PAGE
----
From Peak to Sea...

When rain or snow become water on the ground (surface water) it will flow downhill over the land in distinct areas called watersheds. These watersheds, also known as catchments or drainage basins, collect surface runoff and deliver it to progressively larger streams and rivers.
An aerial view of a stream emerging from a glacier high up in the mountains
Little Bremner Glacier feeds into the Little Bremner River, part of the Alaskan Region watershed.

NPS / Jacob W. Frank

Watersheds can vary in size from the very small (a few hundred square feet) to many thousands of square miles. Most large watersheds are made up of many small ones. Headwaters (where rivers start) can be found at the highest point in the watershed. Many times headwaters originate in mountainous regions and drain into lower regions.

View of glacial lake in mountains.
Rocky Mountain National Park

NPS Photo/Jacob W. Frank

Watersheds and National Parks

A Continental Divide

Rocky Mountain National Park straddles the continental divide; water on the west side of this park flows into the upper Colorado River ultimately to the Pacific Ocean, water on the east side flows into the South Platte (through numerous smaller streams), ultimately into the Mississippi and on to the Gulf of Mexico.

River flowing through canyon.
Big Bend National Park

NPS Photo

A Watershed All to Itself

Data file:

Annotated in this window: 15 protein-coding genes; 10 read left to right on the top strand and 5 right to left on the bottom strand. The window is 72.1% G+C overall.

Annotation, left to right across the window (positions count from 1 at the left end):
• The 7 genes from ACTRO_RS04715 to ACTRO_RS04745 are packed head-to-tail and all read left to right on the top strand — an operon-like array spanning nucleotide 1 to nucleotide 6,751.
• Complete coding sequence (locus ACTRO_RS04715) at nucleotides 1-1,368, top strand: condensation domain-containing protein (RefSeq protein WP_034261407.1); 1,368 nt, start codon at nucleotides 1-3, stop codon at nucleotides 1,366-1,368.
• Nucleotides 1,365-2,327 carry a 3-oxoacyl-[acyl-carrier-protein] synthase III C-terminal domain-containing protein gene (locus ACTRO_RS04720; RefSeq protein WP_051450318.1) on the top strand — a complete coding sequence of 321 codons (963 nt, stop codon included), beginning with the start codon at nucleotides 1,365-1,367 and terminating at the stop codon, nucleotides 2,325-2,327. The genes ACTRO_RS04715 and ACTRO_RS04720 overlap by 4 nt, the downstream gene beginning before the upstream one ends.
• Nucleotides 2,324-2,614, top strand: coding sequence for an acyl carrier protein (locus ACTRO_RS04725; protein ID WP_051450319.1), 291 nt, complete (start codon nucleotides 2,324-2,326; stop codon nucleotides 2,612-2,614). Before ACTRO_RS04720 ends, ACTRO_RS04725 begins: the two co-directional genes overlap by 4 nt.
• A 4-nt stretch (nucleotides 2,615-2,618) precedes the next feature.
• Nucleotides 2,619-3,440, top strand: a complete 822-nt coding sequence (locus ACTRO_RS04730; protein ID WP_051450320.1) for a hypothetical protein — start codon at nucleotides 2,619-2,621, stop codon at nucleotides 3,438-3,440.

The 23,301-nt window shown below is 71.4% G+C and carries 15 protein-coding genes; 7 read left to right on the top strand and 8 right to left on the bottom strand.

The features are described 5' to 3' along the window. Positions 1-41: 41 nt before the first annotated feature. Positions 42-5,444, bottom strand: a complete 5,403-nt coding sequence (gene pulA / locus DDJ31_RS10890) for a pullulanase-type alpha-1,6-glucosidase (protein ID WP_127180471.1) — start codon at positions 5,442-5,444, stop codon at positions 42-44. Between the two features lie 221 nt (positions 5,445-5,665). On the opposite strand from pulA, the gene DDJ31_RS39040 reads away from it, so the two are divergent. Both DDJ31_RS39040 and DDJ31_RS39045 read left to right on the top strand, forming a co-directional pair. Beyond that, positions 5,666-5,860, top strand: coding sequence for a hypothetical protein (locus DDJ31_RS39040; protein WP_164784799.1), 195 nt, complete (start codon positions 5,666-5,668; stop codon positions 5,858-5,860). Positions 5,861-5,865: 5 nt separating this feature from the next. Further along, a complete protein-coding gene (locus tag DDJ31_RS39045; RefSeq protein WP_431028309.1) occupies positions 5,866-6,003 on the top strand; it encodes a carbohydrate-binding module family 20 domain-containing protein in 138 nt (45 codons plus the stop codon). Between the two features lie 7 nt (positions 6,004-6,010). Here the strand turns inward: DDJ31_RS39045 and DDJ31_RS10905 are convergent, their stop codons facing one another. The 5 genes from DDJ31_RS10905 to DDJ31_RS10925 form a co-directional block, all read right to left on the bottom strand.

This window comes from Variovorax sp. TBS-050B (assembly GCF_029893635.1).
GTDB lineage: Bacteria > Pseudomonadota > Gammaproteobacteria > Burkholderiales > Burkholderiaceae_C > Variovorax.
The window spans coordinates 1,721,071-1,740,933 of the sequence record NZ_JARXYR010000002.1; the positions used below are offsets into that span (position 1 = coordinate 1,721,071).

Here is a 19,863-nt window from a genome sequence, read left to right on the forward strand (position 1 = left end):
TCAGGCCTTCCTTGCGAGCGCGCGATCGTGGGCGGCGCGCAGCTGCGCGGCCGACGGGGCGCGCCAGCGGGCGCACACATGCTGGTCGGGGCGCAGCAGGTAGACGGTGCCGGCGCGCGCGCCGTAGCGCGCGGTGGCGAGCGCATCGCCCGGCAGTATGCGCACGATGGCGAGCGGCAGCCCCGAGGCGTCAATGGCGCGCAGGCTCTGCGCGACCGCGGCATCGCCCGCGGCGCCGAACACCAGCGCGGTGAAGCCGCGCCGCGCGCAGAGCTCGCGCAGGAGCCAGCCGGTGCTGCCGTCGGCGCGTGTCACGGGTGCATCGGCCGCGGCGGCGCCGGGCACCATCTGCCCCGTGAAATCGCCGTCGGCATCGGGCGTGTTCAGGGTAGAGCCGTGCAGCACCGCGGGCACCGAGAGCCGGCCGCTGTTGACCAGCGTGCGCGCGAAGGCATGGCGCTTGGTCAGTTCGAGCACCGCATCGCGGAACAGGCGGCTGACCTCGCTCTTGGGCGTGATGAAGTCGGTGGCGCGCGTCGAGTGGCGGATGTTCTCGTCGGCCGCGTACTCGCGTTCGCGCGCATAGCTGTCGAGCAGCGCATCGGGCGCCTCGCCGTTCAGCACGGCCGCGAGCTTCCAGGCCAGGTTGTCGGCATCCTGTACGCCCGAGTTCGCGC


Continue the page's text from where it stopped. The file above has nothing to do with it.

In Big Bend National Park, southwest Texas, water flows into the Rio Grande River through numerous creeks and washes and on to The Gulf of Mexico. This park is situated entirely within the Rio Grande Watershed.

Sand dunes at dawn
Death Valley National Park

NPS Photo/ D. Pate

No Escape, Only Evaporation

Death Valley National Park is a special case. A large part of this park in the Badwater Basin watershed, which is called a closed basin. Water that flows to the lower portions of this watershed (the lowest elevation in the US) does not leave except by evaporation.

Find Your Watershed

Which watershed does your favorite National Park belong to?

Interacting with the Environment

Watersheds supply surface runoff to streams and river systems. As water moves, it interacts with forests, farms, communities and other various landscapes. As water moves through these features it can pick up sediment, contaminants and other constituents.

As humans, our activities in the watershed have the potential to impact waters. Choosing land use activities with the health of an entire watershed in mind, will help to preserve and protect natural waters.

From the Field

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    Last updated: September 13, 2021